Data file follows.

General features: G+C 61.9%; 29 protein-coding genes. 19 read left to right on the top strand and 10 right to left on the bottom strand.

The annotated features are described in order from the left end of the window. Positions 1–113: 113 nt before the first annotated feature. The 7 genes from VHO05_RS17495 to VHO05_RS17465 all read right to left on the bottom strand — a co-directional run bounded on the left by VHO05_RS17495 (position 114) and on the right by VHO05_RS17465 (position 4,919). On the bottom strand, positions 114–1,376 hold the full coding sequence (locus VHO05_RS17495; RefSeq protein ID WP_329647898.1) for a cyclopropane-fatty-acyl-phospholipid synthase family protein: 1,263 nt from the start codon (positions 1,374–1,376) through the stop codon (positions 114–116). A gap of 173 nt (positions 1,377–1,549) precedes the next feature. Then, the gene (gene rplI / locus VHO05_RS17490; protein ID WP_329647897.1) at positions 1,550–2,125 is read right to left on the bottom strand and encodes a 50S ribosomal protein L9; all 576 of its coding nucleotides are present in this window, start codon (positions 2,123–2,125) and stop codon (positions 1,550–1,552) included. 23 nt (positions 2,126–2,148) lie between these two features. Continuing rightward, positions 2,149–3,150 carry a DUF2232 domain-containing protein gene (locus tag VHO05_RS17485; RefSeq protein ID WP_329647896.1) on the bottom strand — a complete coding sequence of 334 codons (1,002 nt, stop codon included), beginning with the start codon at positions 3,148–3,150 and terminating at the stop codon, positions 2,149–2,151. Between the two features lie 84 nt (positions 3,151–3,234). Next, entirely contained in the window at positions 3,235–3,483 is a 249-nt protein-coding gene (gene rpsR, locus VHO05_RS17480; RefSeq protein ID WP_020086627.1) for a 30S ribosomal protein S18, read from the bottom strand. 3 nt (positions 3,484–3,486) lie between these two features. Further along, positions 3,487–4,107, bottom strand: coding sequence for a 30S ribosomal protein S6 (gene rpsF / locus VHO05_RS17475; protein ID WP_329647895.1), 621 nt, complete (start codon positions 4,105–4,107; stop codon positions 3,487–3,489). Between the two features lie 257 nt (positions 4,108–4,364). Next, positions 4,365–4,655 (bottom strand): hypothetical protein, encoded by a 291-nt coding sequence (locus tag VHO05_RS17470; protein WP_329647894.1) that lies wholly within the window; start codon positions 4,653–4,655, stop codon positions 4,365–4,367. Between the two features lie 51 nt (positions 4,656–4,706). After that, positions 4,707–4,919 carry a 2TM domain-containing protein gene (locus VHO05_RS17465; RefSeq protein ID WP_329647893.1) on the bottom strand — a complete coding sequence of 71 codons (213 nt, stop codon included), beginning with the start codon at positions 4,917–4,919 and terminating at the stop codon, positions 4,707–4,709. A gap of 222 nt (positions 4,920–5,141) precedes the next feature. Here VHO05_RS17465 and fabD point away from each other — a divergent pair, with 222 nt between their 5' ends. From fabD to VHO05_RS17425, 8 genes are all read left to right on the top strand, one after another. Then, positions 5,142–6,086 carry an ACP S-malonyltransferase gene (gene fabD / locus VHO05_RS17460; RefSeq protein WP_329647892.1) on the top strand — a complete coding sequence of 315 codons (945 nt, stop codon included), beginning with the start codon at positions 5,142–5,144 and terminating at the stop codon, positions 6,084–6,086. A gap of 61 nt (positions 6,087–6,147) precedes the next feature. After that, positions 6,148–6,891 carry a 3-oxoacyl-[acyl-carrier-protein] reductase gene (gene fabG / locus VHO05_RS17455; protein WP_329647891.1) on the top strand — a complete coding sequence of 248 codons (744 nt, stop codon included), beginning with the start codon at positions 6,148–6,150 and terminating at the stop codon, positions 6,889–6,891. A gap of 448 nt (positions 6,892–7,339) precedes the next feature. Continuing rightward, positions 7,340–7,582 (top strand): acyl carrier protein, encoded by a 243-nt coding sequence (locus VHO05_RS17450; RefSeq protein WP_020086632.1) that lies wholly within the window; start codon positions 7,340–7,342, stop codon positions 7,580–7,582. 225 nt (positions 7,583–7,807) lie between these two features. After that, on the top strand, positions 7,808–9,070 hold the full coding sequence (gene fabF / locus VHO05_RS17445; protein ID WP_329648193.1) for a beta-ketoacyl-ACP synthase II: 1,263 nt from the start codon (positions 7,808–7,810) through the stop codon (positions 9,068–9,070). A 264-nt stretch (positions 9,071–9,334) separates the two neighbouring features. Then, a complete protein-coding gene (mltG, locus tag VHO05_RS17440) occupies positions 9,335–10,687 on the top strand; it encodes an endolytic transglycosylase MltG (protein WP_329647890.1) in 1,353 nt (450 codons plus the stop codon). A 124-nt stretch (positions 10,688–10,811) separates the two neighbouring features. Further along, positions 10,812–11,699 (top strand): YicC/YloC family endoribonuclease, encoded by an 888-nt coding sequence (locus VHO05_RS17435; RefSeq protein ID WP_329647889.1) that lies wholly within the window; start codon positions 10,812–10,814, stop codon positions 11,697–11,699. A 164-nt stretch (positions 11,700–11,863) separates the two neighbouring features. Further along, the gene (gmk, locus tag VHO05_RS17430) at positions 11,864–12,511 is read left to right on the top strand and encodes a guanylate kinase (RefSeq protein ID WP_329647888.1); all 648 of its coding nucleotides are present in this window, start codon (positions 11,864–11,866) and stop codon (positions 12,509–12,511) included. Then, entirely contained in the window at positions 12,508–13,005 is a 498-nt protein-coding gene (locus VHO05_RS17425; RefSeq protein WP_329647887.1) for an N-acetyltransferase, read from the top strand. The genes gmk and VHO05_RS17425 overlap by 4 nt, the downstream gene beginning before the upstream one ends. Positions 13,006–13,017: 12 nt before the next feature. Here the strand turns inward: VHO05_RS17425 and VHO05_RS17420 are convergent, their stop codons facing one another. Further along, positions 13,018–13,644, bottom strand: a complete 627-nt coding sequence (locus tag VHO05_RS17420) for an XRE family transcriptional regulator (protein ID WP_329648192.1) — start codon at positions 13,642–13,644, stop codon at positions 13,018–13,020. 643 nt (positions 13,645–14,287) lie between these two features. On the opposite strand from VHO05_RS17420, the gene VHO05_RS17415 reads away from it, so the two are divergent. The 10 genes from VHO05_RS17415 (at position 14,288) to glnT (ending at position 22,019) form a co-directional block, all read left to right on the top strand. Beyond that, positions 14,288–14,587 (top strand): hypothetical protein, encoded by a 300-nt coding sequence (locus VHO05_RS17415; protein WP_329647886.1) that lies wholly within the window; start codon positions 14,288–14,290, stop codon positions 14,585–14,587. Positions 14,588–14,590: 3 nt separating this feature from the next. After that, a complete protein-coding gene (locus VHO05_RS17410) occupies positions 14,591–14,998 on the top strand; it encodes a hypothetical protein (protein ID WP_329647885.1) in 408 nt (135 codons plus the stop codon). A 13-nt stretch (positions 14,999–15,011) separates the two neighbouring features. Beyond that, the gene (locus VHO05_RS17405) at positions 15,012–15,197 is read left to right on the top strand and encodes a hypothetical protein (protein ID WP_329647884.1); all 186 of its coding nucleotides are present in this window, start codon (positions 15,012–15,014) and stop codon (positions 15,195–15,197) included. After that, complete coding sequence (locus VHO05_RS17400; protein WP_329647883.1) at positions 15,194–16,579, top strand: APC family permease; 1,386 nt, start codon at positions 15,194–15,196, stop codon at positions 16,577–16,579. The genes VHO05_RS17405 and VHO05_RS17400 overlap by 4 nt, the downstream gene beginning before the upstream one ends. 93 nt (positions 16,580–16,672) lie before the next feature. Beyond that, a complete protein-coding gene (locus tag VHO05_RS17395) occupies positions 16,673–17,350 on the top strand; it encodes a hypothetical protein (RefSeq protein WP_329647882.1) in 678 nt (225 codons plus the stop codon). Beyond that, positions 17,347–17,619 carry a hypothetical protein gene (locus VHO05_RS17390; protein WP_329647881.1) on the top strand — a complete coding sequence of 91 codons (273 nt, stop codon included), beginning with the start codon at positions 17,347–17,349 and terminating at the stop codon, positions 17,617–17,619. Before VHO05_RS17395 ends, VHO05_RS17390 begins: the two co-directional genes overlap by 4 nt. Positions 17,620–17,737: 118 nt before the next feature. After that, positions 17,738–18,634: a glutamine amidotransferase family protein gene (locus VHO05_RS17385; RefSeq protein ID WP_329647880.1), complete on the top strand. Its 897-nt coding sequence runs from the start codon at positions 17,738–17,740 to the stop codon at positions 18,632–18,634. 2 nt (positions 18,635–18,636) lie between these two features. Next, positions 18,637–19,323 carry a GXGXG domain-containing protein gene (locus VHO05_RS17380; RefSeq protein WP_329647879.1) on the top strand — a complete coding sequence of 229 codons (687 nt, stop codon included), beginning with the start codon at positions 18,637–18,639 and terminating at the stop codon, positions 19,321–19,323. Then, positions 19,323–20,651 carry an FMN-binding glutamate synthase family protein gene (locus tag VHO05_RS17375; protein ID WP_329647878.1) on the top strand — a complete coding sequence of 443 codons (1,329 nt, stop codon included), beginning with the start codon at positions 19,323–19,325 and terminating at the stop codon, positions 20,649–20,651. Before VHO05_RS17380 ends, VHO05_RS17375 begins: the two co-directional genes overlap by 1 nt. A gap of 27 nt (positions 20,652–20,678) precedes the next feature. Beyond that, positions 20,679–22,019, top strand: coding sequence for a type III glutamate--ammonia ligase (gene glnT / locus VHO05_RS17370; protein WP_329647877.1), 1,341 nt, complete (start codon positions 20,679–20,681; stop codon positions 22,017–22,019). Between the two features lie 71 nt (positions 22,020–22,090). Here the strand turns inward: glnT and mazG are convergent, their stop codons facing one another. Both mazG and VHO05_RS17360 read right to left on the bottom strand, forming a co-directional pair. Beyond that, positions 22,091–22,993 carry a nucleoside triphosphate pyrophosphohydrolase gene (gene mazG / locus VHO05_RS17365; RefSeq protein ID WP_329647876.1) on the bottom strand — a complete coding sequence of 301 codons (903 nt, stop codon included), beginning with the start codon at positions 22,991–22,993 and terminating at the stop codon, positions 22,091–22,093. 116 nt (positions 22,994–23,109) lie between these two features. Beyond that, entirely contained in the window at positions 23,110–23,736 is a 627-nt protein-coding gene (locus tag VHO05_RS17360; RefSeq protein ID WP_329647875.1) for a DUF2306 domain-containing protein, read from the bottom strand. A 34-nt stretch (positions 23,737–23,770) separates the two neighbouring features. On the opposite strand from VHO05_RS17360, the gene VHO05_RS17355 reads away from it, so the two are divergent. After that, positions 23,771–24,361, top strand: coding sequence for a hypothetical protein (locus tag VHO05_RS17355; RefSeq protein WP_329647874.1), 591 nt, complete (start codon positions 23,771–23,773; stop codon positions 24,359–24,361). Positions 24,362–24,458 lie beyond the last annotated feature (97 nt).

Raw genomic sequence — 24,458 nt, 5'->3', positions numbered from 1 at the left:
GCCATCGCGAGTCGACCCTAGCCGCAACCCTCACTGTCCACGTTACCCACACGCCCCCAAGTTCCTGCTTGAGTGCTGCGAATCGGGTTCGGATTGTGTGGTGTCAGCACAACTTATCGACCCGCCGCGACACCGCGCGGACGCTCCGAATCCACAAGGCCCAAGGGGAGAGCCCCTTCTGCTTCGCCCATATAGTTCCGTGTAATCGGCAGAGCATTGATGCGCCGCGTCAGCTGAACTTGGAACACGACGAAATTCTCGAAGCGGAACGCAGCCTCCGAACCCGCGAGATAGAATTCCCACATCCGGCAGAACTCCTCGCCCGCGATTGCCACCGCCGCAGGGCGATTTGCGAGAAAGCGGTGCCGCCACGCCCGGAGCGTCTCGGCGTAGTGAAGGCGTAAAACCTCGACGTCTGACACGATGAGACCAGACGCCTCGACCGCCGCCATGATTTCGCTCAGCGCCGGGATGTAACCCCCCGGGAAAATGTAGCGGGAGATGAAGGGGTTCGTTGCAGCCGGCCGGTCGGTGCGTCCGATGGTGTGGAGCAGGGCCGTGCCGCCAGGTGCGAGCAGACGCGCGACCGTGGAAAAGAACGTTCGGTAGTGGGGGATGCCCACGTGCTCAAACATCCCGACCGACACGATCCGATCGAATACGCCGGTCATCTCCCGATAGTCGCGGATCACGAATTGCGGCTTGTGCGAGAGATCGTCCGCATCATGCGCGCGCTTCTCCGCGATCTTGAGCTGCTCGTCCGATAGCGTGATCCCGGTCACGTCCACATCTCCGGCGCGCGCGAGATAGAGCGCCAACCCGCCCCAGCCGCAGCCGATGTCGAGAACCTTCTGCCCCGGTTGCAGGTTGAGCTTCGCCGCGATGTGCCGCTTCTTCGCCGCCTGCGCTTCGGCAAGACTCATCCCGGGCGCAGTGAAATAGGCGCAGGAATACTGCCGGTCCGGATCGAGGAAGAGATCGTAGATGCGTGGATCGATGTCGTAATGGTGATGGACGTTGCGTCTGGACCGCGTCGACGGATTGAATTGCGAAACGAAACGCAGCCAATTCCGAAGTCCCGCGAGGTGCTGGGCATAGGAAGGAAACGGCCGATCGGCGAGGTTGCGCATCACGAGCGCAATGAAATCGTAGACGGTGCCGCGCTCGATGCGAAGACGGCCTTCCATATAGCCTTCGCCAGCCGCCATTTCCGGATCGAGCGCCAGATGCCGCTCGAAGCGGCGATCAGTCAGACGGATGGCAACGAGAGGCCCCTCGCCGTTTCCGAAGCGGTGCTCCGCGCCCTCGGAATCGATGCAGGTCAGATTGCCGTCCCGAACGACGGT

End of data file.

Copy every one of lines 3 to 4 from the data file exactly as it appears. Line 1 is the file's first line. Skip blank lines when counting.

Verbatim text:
Raw genomic sequence — 24,458 nt, 5'->3', positions numbered from 1 at the left:
GCCATCGCGAGTCGACCCTAGCCGCAACCCTCACTGTCCACGTTACCCACACGCCCCCAAGTTCCTGCTTGAGTGCTGCGAATCGGGTTCGGATTGTGTGGTGTCAGCACAACTTATCGACCCGCCGCGACACCGCGCGGACGCTCCGAATCCACAAGGCCCAAGGGGAGAGCCCCTTCTGCTTCGCCCATATAGTTCCGTGTAATCGGCAGAGCATTGATGCGCCGCGTCAGCTGAACTTGGAACACGACGAAATTCTCGAAGCGGAACGCAGCCTCCGAACCCGCGAGATAGAATTCCCACATCCGGCAGAACTCCTCGCCCGCGATTGCCACCGCCGCAGGGCGATTTGCGAGAAAGCGGTGCCGCCACGCCCGGAGCGTCTCGGCGTAGTGAAGGCGTAAAACCTCGACGTCTGACACGATGAGACCAGACGCCTCGACCGCCGCCATGATTTCGCTCAGCGCCGGGATGTAACCCCCCGGGAAAATGTAGCGGGAGATGAAGGGGTTCGTTGCAGCCGGCCGGTCGGTGCGTCCGATGGTGTGGAGCAGGGCCGTGCCGCCAGGTGCGAGCAGACGCGCGACCGTGGAAAAGAACGTTCGGTAGTGGGGGATGCCCACGTGCTCAAACATCCCGACCGACACGATCCGATCGAATACGCCGGTCATCTCCCGATAGTCGCGGATCACGAATTGCGGCTTGTGCGAGAGATCGTCCGCATCATGCGCGCGCTTCTCCGCGATCTTGAGCTGCTCGTCCGATAGCGTGATCCCGGTCACGTCCACATCTCCGGCGCGCGCGAGATAGAGCGCCAACCCGCCCCAGCCGCAGCCGATGTCGAGAACCTTCTGCCCCGGTTGCAGGTTGAGCTTCGCCGCGATGTGCCGCTTCTTCGCCGCCTGCGCTTCGGCAAGACTCATCCCGGGCGCAGTGAAATAGGCGCAGGAATACTGCCGGTCCGGATCGAGGAAGAGATCGTAGATGCGTGGATCGATGTCGTAATGGTGATGGACGTTGCGTCTGGACCGCGTCGACGGATTGAATTGCGAAACGAAACGCAGCCAATTCCGAAGTCCCGCGAGGTGCTGGGCATAGGAAGGAAACGGCCGATCGGCGAGGTTGCGCATCACGAGCGCAATGAAATCGTAGACGGTGCCGCGCTCGATGCGAAGACGGCCTTCCATATAGCCTTCGCCAGCCGCCATTTCCGGATCGAGCGCCAGATGCCGCTCGAAGCGGCGATCAGTCAGACGGATGGCAACGAGAGGCCCCTCGCCGTTTCCGAAGCGGTGCTCCGCGCCCTCGGAATCGATGCAGGTCAGATTGCCGTCCCGAACGACGGT